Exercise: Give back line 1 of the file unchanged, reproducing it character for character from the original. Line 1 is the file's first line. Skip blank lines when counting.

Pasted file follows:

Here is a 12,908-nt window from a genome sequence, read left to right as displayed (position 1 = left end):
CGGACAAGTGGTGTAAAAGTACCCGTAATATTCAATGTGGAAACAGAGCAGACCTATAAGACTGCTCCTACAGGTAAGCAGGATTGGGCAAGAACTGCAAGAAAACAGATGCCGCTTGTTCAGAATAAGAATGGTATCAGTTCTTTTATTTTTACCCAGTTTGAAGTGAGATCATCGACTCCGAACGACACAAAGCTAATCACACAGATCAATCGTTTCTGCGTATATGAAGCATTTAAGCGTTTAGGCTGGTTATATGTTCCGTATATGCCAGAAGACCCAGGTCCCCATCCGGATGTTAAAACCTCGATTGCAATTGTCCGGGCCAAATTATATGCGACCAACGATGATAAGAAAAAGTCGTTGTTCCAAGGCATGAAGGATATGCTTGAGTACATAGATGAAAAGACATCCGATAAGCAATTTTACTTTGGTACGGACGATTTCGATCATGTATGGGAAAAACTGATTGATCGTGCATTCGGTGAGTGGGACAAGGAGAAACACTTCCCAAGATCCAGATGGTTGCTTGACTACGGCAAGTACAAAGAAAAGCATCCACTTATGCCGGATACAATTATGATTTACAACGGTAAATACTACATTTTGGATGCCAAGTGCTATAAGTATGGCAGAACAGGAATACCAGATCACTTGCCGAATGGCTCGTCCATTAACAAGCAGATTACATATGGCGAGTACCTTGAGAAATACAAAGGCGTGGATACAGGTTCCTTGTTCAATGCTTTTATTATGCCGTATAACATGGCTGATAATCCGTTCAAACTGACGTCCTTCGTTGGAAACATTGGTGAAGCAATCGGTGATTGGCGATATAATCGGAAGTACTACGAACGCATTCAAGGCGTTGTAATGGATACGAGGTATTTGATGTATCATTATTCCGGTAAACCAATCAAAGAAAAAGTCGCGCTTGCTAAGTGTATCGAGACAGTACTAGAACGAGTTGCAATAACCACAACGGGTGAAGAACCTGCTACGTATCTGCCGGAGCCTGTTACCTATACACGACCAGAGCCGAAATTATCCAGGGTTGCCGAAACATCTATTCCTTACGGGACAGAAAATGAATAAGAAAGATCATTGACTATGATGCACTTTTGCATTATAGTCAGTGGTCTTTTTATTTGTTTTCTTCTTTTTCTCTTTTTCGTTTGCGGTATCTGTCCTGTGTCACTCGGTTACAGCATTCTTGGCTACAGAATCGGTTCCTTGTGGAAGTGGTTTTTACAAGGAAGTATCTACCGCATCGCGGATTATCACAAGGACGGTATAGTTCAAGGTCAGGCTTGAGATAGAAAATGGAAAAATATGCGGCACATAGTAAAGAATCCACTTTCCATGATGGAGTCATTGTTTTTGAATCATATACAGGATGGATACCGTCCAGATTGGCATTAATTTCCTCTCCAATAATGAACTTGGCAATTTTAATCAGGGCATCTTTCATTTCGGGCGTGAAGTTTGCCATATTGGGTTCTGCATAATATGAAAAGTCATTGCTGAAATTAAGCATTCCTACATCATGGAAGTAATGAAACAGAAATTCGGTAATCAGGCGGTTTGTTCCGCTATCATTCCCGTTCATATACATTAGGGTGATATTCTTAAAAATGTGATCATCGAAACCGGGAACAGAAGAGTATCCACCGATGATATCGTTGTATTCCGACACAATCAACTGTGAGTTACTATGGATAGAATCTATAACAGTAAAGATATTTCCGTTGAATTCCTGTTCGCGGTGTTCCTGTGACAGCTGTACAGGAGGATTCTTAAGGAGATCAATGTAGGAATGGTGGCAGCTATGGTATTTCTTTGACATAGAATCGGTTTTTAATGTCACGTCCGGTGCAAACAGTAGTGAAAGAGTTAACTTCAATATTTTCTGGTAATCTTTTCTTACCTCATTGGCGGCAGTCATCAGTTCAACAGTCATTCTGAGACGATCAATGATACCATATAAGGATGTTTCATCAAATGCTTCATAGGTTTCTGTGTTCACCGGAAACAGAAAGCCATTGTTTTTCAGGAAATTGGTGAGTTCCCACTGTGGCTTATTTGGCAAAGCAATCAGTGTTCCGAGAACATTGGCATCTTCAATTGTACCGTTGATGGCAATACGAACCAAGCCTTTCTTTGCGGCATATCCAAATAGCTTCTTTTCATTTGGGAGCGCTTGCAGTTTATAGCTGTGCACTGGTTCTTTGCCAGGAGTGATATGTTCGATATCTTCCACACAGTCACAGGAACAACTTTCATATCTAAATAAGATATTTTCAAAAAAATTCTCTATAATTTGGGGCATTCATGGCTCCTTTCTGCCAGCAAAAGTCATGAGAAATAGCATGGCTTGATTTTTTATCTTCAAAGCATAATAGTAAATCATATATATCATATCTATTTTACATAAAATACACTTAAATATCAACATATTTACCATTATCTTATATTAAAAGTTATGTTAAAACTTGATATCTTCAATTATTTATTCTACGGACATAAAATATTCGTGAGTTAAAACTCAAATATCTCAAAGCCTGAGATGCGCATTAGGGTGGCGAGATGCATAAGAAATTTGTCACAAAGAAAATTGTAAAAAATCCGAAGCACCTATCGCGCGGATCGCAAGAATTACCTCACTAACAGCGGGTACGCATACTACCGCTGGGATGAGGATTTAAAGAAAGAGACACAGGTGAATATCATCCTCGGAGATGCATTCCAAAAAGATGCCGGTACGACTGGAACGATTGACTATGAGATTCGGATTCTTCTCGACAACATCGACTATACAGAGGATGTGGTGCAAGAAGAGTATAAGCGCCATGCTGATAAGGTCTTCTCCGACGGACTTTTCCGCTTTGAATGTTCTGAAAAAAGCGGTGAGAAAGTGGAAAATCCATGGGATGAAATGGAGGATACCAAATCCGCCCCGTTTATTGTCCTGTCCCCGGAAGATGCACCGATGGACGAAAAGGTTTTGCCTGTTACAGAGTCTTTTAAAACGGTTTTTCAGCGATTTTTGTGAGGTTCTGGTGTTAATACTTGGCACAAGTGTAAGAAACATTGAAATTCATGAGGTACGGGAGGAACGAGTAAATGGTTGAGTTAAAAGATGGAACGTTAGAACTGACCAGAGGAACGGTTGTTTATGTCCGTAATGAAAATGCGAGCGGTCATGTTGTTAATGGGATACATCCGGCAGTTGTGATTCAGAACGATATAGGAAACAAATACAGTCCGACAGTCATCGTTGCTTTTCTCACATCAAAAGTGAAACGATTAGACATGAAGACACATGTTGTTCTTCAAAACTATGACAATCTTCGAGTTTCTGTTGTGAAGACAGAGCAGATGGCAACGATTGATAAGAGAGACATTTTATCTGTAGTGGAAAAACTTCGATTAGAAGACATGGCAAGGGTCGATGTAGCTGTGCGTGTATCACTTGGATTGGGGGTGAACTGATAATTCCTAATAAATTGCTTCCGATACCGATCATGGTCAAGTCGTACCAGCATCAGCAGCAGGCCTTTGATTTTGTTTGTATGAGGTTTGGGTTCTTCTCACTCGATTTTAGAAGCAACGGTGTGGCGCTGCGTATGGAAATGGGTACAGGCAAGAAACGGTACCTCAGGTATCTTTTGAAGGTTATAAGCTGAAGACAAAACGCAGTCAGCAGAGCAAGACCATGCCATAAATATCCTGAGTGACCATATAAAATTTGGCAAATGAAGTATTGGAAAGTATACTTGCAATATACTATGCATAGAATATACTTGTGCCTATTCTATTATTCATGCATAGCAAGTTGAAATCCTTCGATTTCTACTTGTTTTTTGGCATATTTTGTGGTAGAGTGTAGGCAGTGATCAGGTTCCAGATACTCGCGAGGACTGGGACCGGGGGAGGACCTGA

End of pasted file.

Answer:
Here is a 12,908-nt window from a genome sequence, read left to right as displayed (position 1 = left end):